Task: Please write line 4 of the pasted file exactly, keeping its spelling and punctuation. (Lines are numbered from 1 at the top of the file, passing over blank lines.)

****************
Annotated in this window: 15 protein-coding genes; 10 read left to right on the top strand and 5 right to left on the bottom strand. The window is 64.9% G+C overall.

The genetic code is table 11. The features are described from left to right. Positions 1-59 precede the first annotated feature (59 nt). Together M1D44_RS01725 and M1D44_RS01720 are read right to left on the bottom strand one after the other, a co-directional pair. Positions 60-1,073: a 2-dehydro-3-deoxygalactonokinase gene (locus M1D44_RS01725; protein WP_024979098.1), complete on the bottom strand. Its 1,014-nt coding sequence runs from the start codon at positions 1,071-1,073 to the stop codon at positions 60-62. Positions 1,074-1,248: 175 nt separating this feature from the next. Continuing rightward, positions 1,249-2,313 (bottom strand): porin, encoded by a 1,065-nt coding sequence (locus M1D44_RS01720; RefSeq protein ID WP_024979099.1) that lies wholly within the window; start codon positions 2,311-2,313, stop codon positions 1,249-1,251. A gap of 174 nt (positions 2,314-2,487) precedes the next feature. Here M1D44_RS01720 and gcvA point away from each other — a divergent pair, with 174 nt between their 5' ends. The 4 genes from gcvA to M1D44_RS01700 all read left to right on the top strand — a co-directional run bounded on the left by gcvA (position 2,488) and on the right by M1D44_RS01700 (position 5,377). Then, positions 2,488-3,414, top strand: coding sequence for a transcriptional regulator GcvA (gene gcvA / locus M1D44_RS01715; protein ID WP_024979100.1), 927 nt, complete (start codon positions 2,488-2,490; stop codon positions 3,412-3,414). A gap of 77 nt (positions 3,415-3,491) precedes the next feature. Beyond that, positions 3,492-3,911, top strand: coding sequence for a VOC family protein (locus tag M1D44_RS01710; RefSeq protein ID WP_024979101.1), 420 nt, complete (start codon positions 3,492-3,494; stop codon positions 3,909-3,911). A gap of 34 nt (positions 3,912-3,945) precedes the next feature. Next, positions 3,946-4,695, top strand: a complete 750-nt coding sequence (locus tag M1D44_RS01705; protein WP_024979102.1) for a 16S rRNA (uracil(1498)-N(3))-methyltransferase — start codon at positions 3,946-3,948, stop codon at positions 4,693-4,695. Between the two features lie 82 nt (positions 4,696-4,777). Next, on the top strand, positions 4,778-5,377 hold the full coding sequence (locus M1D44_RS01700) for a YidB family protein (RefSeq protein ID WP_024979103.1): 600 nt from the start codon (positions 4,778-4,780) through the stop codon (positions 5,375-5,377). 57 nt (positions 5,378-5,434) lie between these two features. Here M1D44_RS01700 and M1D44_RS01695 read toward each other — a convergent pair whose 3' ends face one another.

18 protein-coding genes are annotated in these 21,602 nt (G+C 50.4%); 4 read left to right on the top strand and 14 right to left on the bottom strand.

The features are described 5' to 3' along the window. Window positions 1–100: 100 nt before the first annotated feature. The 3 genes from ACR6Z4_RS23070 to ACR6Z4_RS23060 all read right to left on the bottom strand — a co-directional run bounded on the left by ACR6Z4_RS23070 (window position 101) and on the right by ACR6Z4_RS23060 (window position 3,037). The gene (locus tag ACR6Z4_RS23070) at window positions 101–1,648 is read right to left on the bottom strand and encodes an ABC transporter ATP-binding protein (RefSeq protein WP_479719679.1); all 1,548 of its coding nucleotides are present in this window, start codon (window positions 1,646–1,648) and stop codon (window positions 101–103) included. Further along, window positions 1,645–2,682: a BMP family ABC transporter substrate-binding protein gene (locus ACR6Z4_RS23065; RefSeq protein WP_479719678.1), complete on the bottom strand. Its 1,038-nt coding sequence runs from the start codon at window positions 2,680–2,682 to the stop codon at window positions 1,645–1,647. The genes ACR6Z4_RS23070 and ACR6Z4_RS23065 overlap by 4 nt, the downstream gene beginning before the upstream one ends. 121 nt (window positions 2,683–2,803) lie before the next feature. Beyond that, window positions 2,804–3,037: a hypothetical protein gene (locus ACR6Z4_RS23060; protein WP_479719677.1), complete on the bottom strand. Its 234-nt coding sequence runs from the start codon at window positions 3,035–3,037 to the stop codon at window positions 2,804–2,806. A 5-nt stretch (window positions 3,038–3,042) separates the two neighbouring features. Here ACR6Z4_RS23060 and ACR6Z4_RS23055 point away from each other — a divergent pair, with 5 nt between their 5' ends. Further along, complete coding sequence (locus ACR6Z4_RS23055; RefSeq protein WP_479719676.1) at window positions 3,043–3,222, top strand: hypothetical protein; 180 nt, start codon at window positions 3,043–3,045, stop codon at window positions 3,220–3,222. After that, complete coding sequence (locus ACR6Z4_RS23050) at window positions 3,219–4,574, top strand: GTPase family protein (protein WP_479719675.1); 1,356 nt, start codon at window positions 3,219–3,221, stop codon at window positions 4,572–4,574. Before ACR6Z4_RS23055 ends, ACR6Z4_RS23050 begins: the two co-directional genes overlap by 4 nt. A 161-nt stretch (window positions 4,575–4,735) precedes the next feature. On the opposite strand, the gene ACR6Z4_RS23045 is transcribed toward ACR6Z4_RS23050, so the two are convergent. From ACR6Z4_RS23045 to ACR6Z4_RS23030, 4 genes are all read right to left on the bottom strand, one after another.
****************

The features are described 5' to 3' along the window. Window positions 1–100: 100 nt before the first annotated feature. The 3 genes from ACR6Z4_RS23070 to ACR6Z4_RS23060 all read right to left on the bottom strand — a co-directional run bounded on the left by ACR6Z4_RS23070 (window position 101) and on the right by ACR6Z4_RS23060 (window position 3,037). The gene (locus tag ACR6Z4_RS23070) at window positions 101–1,648 is read right to left on the bottom strand and encodes an ABC transporter ATP-binding protein (RefSeq protein WP_479719679.1); all 1,548 of its coding nucleotides are present in this window, start codon (window positions 1,646–1,648) and stop codon (window positions 101–103) included. Further along, window positions 1,645–2,682: a BMP family ABC transporter substrate-binding protein gene (locus ACR6Z4_RS23065; RefSeq protein WP_479719678.1), complete on the bottom strand. Its 1,038-nt coding sequence runs from the start codon at window positions 2,680–2,682 to the stop codon at window positions 1,645–1,647. The genes ACR6Z4_RS23070 and ACR6Z4_RS23065 overlap by 4 nt, the downstream gene beginning before the upstream one ends. 121 nt (window positions 2,683–2,803) lie before the next feature. Beyond that, window positions 2,804–3,037: a hypothetical protein gene (locus ACR6Z4_RS23060; protein WP_479719677.1), complete on the bottom strand. Its 234-nt coding sequence runs from the start codon at window positions 3,035–3,037 to the stop codon at window positions 2,804–2,806. A 5-nt stretch (window positions 3,038–3,042) separates the two neighbouring features. Here ACR6Z4_RS23060 and ACR6Z4_RS23055 point away from each other — a divergent pair, with 5 nt between their 5' ends. Further along, complete coding sequence (locus ACR6Z4_RS23055; RefSeq protein WP_479719676.1) at window positions 3,043–3,222, top strand: hypothetical protein; 180 nt, start codon at window positions 3,043–3,045, stop codon at window positions 3,220–3,222. After that, complete coding sequence (locus ACR6Z4_RS23050) at window positions 3,219–4,574, top strand: GTPase family protein (protein WP_479719675.1); 1,356 nt, start codon at window positions 3,219–3,221, stop codon at window positions 4,572–4,574. Before ACR6Z4_RS23055 ends, ACR6Z4_RS23050 begins: the two co-directional genes overlap by 4 nt. A 161-nt stretch (window positions 4,575–4,735) precedes the next feature. On the opposite strand, the gene ACR6Z4_RS23045 is transcribed toward ACR6Z4_RS23050, so the two are convergent. From ACR6Z4_RS23045 to ACR6Z4_RS23030, 4 genes are all read right to left on the bottom strand, one after another.